False obligations are things that you think you NEED to do
It’s things like having to make sure that your bathroom is cleaned every Sunday, or else the home inspector will come along and give you a failing grade.
Or that you NEED to reply to every single email that crosses your Inbox.
They are things that you can do because you haven’t given your word to do it to anyone; it’s an unsustainable behaviour, and you can do it at any time you choose (read: no deadlines).
Real obligations are things you really need to get done
..such as file your taxes on time to avoid penalties.
Show up at your kid’s recital on time, because she only performs once a year.
Or finish some pro bono work you promised, to someone who needs it for their own projects before they can move on.
The distinction can be hard to decipher at first.
When I first started working and blogging, I felt the need to do everything.
On time, at once, perfectly packaged and with a turnaround so fast, it made your head spin.
It became exhausting, and turned my previously loved activities into chores.
And I hate doing chores.
I hate the idea of being obligated to do things when in actuality, you don’t owe anyone anything, except for the promises you’ve made to them.
I definitely go “by my word”.
I try not to promise anything to anyone (including myself) that I cannot keep up or achieve on a consistent basis.
If I can’t do it, I say so.
It’s a balance between being intense & relaxed.
I can be intense when I need to, and very focused to …bam bam bam! ..get all these things done by their deadlines… but I can also be very laid back (read: easy going and purposefully LAZY).
If there’s a deadline (mine or someone else’s), or a commitment that I promised and have to follow through — I will be sure to get it done.
But if there isn’t a deadline, and it isn’t a “life or death” situation, then I tend to be a lot more relaxed.
It’s not that I don’t care.
It’s that I don’t want this intense pressure of having to be on top of my game all the time, weighing down on my shoulders.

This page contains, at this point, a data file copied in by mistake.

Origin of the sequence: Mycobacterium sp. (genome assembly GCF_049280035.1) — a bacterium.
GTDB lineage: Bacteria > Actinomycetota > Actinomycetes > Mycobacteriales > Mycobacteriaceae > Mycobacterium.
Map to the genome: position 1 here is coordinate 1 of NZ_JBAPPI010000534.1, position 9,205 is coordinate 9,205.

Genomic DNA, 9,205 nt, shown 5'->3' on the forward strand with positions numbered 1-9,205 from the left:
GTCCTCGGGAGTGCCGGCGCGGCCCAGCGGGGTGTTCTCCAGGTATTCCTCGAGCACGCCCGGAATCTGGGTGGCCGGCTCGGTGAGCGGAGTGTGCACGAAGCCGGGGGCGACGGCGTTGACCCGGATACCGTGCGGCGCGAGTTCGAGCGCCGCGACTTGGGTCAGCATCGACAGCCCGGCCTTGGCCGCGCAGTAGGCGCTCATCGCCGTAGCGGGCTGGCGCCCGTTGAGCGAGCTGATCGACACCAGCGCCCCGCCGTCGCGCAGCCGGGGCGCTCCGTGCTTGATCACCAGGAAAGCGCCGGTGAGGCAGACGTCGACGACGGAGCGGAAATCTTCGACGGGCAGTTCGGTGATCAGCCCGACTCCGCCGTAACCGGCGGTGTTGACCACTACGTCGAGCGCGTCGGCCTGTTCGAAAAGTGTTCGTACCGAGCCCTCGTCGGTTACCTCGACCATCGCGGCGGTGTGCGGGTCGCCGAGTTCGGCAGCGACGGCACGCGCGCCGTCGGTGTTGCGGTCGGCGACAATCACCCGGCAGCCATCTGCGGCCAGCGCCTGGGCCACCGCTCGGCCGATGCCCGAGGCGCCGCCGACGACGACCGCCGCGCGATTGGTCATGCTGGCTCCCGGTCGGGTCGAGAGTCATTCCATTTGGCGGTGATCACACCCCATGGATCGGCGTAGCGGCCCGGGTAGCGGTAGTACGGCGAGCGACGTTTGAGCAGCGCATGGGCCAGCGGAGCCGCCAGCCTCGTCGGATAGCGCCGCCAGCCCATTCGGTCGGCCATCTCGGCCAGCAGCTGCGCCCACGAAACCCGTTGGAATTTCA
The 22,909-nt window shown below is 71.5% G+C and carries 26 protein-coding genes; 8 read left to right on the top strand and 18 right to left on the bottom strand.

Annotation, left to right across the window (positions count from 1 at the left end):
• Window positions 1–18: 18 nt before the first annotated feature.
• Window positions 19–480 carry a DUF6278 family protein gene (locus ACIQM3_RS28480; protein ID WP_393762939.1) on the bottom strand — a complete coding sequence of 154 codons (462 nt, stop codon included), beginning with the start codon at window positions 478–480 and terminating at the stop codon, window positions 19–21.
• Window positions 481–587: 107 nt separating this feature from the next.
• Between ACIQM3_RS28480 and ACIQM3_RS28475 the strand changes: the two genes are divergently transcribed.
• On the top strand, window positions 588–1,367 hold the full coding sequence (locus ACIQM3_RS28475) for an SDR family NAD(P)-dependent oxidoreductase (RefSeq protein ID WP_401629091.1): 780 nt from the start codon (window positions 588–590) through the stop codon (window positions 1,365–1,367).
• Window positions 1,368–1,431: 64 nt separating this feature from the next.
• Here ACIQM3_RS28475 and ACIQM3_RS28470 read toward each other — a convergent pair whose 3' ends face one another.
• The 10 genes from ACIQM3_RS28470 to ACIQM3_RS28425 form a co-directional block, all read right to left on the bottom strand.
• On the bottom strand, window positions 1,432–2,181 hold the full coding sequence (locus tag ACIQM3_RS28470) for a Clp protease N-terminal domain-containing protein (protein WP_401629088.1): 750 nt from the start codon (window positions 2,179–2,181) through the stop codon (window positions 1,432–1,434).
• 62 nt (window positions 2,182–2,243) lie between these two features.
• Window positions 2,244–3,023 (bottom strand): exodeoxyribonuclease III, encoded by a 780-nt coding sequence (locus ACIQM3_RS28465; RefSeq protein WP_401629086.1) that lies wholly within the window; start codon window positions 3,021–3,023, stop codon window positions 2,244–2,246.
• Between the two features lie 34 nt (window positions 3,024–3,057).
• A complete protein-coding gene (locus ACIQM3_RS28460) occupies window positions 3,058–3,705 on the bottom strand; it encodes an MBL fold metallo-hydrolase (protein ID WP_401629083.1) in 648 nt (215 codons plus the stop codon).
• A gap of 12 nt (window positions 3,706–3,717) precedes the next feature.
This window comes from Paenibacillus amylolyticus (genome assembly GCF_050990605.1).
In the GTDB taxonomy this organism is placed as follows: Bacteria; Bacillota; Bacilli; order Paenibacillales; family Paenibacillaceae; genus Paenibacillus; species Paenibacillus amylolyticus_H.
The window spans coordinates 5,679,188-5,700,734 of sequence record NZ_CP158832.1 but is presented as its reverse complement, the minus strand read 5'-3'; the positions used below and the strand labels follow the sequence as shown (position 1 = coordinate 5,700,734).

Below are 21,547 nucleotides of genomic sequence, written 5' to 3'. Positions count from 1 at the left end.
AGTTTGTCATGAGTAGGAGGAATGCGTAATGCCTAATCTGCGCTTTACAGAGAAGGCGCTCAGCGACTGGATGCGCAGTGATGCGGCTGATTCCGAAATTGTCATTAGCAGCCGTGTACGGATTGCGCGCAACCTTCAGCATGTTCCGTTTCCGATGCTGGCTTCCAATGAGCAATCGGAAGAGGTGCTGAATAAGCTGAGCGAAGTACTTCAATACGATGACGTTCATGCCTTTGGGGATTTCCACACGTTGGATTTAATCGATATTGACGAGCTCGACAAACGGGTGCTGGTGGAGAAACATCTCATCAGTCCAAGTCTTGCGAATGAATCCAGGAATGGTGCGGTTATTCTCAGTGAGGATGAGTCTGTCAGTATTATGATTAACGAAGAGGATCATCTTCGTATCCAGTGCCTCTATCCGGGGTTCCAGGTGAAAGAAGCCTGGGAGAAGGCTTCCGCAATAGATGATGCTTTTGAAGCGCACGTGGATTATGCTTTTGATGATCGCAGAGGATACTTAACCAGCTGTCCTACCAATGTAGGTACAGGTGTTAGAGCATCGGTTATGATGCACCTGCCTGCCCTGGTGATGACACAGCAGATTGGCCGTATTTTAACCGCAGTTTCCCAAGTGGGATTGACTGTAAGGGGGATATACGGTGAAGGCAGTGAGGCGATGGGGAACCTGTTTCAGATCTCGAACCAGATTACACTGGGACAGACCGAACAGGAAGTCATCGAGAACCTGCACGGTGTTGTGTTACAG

People who run like that at full speed for the majority of their lives, burn out, and then regret not having “wasted” their time more, when they had the chance to.
25% of intense pressure once in a while, is fine.
I make lists, I have schedules down to the 15 minute mark, and I get everything I need to get done.
Other than when crunch time is in full gear, I don’t feel obligated to do what I don’t want to do.
It gives me time to wind down.
Take a breath.
…and ignore my false obligations.
I need time to rest, so that I am able to ramp up into full gear when I need to.
Even machines have to rest, once in a while.
It bothers people, I’m sure.
I don’t promise anything to anyone that I cannot do.
So when I have a real obligation to myself, or to someone else, I’m going to get it done, because I haven’t wasted any of my energy on false obligations.
How do you balance your real and false obligations?
Related to obligations but not in the way I’m talking about above, you should all read Out of Debt Again’s post about her experience and views on Tithing. Emphases in red and bold are my own.
My mother was scared half to death when our pastor proclaimed that God would take tithing money from her one way or another, and it seemed to actually happen.
[....] One Sunday morning a particularly wrathful sermon on tithing was cast down, compelling my mother to give away the last $15 in her wallet.
A few hours later, reality set in as it occurred to my mother without that money her three young children would go hungry for the next few days. Drawing strength from her mothering instincts, she went back and asked for the money. The pastor warned that God would take the money from her, one way or another.
My mom went to the grocery store, came out of the store, placed the bags of groceries on the roof of the car, got her three little girls settled in the car and drove home. Arriving home, the groceries seemed to have vanished. My mother then remembered she’d left the groceries on the roof of the car. She hurriedly drove back to the store. We found a few items scattered on the road, most had been run over once the bags tumbled from the top of the car.
My mother was terrified, convinced she had been punished by God himself. From then on, she lived with a heightened sense of fear.
The Bible instructs us we are not to have the spirit of fear (II Timothy 1:7 KJV) so that should have been a warning sign right there.
She had three little girls to take care of, but she also had to give 10% of her hard earned money to the church, and putting food and clothes on her children was not to stand in the way.
I don’t believe in religion so I don’t “tithe” but I do give money to charity on a regular basis. I think it should be given freely, of your own will and only after you’ve covered your own basic needs to be able to give that money.